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ARTICLE: PRIVATE LIVES AND PUBLIC RESPONSIBILITIES

private I have never, in my entire life, had even a puff of a cigarette. True, I did smoke a cigar 29 years ago when my son was born - but like Bill Clinton I did not inhale. Although I dislike smoking I am fairly tolerant of those who are addicted to tobacco (I have little choice since my wife enjoys the occasional cigarette). Nevertheless, I am happy that people may no longer smoke in planes, restaurants and other public places. I also believe that government should be commended for its vigorous anti-smoking campaign - which has cut smoking by 50% in the past 20 years.

However, current proposals of the Minister of Health, Aaron Motsoaledi, to ban tobacco entirely may be a bridge too far. A total ban on cigarettes would simply drive the tobacco trade underground - and create lucrative opportunities for organised crime. More seriously, a total ban would interfere with the perfectly legitimate right of individuals to smoke if they so wish in places where they will not inconvenience non-smokers. The irony is that at the very time when some people are beginning to call for a total ban on tobacco, others - often from the same constituency - are campaigning for the legalisation of cannabis!

In another intrusion into the private lives of citizens, legislation will soon be introduced to stop parents from spanking their children. Children’s rights organisations have presented convincing arguments that spanking does not improve behaviour and instills the idea that violence is an acceptable way of dealing with problems in human relationships.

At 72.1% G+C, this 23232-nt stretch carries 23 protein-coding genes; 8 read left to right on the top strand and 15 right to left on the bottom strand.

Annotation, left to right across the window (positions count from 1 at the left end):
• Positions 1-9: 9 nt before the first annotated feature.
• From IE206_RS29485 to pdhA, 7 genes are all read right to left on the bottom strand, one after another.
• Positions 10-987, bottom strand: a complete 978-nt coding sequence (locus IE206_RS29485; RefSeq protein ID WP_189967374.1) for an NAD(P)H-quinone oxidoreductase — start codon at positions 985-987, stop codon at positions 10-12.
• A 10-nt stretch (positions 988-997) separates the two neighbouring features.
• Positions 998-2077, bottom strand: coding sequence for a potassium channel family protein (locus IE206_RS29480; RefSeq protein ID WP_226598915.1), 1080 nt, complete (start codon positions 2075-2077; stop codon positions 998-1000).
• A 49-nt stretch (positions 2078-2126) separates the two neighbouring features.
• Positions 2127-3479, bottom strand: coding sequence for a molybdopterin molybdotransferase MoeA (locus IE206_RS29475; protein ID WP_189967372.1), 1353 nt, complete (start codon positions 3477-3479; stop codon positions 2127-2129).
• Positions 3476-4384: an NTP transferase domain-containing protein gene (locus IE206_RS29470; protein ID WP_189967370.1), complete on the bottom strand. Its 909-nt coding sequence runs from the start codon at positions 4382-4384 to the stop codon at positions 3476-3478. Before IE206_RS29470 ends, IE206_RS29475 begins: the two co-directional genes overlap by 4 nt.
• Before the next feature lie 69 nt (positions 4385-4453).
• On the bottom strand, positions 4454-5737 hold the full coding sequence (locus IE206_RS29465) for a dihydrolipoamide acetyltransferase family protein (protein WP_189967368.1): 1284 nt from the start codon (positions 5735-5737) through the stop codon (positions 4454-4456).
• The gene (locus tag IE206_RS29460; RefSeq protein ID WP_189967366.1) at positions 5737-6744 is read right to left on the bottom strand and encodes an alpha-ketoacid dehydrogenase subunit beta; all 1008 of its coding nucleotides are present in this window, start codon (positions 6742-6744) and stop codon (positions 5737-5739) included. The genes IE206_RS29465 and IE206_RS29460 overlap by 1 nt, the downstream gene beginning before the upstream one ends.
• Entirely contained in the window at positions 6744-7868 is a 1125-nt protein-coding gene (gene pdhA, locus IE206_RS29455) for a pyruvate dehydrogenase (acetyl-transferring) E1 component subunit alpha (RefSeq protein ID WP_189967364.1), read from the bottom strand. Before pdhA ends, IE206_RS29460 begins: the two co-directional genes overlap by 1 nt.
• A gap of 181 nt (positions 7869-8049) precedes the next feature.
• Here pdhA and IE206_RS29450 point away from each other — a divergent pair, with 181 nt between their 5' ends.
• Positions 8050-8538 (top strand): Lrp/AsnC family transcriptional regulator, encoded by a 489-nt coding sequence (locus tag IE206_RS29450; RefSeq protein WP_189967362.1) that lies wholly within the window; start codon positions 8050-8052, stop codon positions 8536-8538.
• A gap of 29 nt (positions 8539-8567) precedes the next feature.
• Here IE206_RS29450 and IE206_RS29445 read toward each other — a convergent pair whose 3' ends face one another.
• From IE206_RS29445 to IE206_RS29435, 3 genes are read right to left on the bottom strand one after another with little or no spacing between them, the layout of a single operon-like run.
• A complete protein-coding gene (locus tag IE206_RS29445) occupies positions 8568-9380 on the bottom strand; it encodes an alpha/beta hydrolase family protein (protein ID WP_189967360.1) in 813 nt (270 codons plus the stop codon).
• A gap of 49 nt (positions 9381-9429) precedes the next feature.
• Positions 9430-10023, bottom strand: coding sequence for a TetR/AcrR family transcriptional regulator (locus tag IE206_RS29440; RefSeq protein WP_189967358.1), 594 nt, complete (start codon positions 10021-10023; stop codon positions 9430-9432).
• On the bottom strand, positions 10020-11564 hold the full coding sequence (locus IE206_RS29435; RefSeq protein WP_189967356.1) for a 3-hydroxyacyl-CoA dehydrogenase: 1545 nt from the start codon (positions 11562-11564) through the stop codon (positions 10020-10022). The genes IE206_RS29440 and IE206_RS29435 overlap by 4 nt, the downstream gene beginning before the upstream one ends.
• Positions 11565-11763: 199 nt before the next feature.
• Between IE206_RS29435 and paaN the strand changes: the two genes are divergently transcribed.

However, such a ban would be vehemently opposed by the vast majority of parents and by most churches. It would also be virtually impossible to enforce. Recent surveys show that despite an absolute prohibition of corporal punishment in schools the practice is widespread - and is increasing. Enforcement might criminalise millions of well-intentioned and loving parents. Opponents of the ban argue that it would be an unacceptable intrusion into the private affairs of families - and that there are already sufficient laws to protect children from abuse.

Now the government is apparently intent on banning all alcohol advertisements.

Once again, there are cogent reasons to combat alcohol abuse. According to the Department of Health "the (annual) tangible costs of alcohol in South Africa have been estimated to be close to R38bn". It is the "third leading risk factor for death and disability in South Africa" and is the cause of more than half the country's road deaths. "Alcohol is associated with 70% of domestic violence, 25% of weapons-related offences, 22% of rapes, 17% of murders, 14% of assault cases and 10% of robberies."

However, the liquor industry is a major component of the economy. SAB-Miller alone contributes R66.2 billion to the broader economy, equal to 3.1% of GDP - and is responsible for 355 000 jobs in the wider economy. Add to this the R26 billion contribution of the wine industry and the 280 000 jobs that it provides and one begins to get some idea of our national economic dependency on the liquor business. It is a core attraction in the Western Cape’s tourist industry and wine exports are an important earner of foreign exchange.